Intuitive Cable and Connector Designs
One aspect of cable and connector design that is commonly overlooked is how intuitive the connection is for the intended user. Ideally, a user will be able to understand which end of the cable is connected to a device and where and how it should be connected.
Less Intuitive Design
USB A connector – is this the top?
USB A connector – or, is this the top?
A USB “A” connector, the end that plugs into computers, is an example of a design that is not intuitive. Without careful inspection, it is difficult to know which way the connector should be inserted into the receptacle. Users have a 50-50 chance of trying to insert the plug the wrong way. In almost any situation, this ambiguity is undesirable.
If an intuitive interface is desired, consideration should be given to this aspect of design at the very start of a project. Answering a few simple questions may help lead to an intuitive and easy-to-use design:
- How will the user know which end of the cable is to be plugged into the device?
- If there is more than one receptacle, how will the user know into which receptacle it should be plugged?
- How can the user determine the proper orientation to mate the connector to the receptacle?
- If there is a latching mechanism, how will the user know what is the proper way to connect or disconnect the cable?
Device End of the Cable
For some medical cable assemblies, it is obvious which end is the device end and which end is the patient end. As an example, EKG cables have multiple electrode connections on one end and it is apparent that is the patient end.
On the other hand, some cables are designed to connect between two devices and it is often not as obvious which end is to be connected to the primary device and which end connects to the secondary device.
Example of color-coded device
receptacle and color-coded
strain relief on cable –
mating is obvious
Besides mechanical and electrical performance requirements, the location and configuration of the device receptacle is often a key element in the user knowing how and where to connect a cable assembly. If multiple cables will be connected to the device extra consideration should be given to differentiate the receptacles, making the connection intuitive. Ideally, any markings should be large enough for those with less than twenty-twenty eyesight to see even in poor lighting conditions.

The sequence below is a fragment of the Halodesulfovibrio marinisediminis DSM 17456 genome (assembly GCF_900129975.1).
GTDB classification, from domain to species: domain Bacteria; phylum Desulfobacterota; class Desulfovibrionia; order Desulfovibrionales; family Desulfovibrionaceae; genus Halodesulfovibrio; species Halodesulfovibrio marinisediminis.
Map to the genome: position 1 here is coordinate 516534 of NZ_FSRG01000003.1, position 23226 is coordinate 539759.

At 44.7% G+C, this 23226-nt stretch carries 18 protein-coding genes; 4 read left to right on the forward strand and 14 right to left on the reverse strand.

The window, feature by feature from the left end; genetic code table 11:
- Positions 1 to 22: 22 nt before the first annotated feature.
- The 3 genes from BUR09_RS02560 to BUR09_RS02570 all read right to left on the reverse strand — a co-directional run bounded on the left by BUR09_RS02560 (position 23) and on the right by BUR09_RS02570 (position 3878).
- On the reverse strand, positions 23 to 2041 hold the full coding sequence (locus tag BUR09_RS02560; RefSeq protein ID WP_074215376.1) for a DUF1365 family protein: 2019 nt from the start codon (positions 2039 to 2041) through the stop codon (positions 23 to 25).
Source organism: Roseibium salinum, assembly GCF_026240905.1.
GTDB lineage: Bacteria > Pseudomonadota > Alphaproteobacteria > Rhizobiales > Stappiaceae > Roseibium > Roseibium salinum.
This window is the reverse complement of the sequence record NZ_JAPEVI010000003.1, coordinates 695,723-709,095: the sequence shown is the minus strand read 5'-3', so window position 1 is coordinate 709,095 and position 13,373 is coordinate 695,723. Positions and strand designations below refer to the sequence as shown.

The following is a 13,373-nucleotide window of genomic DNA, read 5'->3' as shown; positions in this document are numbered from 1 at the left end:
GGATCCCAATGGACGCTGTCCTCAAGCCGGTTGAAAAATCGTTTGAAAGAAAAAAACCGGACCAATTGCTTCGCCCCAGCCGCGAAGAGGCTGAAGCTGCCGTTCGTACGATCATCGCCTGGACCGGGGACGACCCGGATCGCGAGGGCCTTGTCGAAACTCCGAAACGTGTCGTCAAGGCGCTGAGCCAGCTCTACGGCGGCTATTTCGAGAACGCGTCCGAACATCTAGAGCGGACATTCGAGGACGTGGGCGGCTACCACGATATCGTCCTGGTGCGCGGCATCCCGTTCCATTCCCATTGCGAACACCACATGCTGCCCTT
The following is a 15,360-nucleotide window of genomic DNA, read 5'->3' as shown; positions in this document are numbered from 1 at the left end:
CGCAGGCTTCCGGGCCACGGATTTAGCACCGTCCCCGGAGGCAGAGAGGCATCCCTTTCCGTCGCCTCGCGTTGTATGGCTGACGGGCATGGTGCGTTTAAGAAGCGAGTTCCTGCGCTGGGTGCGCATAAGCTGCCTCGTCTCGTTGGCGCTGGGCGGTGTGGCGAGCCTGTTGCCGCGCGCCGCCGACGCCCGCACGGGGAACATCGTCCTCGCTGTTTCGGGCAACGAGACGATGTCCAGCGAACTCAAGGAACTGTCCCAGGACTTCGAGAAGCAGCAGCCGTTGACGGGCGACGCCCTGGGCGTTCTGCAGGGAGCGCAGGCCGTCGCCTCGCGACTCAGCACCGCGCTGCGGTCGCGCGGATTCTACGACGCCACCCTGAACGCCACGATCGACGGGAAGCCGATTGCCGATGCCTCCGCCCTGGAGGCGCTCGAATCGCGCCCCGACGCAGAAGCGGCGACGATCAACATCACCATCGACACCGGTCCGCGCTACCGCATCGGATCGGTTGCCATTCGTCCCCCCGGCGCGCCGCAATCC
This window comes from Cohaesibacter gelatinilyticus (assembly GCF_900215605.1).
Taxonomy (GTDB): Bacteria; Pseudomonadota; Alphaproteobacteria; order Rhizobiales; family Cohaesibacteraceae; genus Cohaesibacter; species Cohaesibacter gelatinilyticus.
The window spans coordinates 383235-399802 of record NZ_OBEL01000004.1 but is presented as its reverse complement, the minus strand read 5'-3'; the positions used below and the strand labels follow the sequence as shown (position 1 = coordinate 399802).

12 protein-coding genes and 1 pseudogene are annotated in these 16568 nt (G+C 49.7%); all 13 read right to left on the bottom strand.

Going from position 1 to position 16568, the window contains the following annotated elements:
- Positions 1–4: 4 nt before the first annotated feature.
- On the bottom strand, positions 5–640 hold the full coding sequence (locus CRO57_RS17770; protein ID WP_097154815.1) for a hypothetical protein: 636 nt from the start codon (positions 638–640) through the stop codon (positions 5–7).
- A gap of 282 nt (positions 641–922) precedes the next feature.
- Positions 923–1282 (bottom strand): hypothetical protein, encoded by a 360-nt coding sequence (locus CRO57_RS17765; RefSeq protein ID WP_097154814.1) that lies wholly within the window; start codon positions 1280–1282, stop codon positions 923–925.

Connector orientation can be problematic if the user does not know how to plug the cable into the receptacle so that the pins and sockets engage properly. The plug or receptacle can be damaged if the connector is forced, rotated while the pins and sockets are engaged or inserted at an improper angle.
Example of connector with color-coded shell and angled strain relief making orientation obvious to the user
Connection to device is intuitive
due to color coding and
strain relief orientation
Example of a recessed keyway
which prevents a cable without
this specific keyway size and
shape from being plugged in
As medical electronics become smaller, the tendency is to also specify smaller connectors. Design consideration should be given to connector size so that any likely user will not find it difficult to handle the connector. This becomes a more significant design element when the intended user has reduced dexterity.
The unique shape of this receptacle
prevents misconnection and also prevents
all but intended cable from being used
A uniquely shaped connector and receptacle can make it apparent to the user where the plug is inserted and can also prevent misconnection. Besides misconnection, a uniquely shaped connector can prevent all but the intended cable from being used.
The shape of the connector can also make mating intuitive. An ideal situation is that when a user picks up a connector the proper orientation is obvious. One way to achieve this is to use a “D” shaped connector instead of a round connector. Even without markings or labels, it can be obvious that the user’s thumb fits the flat surface of the “D” which orients the connector for proper insertion.
Examples of color coded
overmolded strain reliefs
One way to achieve an intuitive cable design that is easy to use is to use color-coding on both the cable and device. This is especially helpful when the device has more than one receptacle. To achieve color designations on the connector, it is common to overmold the strain relief in a color that will match the color indicators on the receptacle. If a slip-on boot is desired, many off-the-shelf connectors can be ordered with colored strain reliefs. In addition, the pin insulator can be color coded to the device receptacle.
Often markings on the connector are employed to help users understand how the connector is mated to the device. When markings are used, care should be taken to ensure that they are large enough to be effective. If the design calls for a custom connector, raised markings can be molded into the connector which provides both a visual and tactile reference.
Large raised arrow helps user orient connector for proper insertion
Example of pad-printed arrow
to assist in connector insertion
Another option for marking is printing or applying a permanent label directly onto the connector. The materials and shape of most connectors limit printing to simple graphics in a single color. If multiple colors or complex graphics are desired, a permanent and durable label can be affixed to the connector. In either case, printing or graphics should be easily read or recognized to be effective.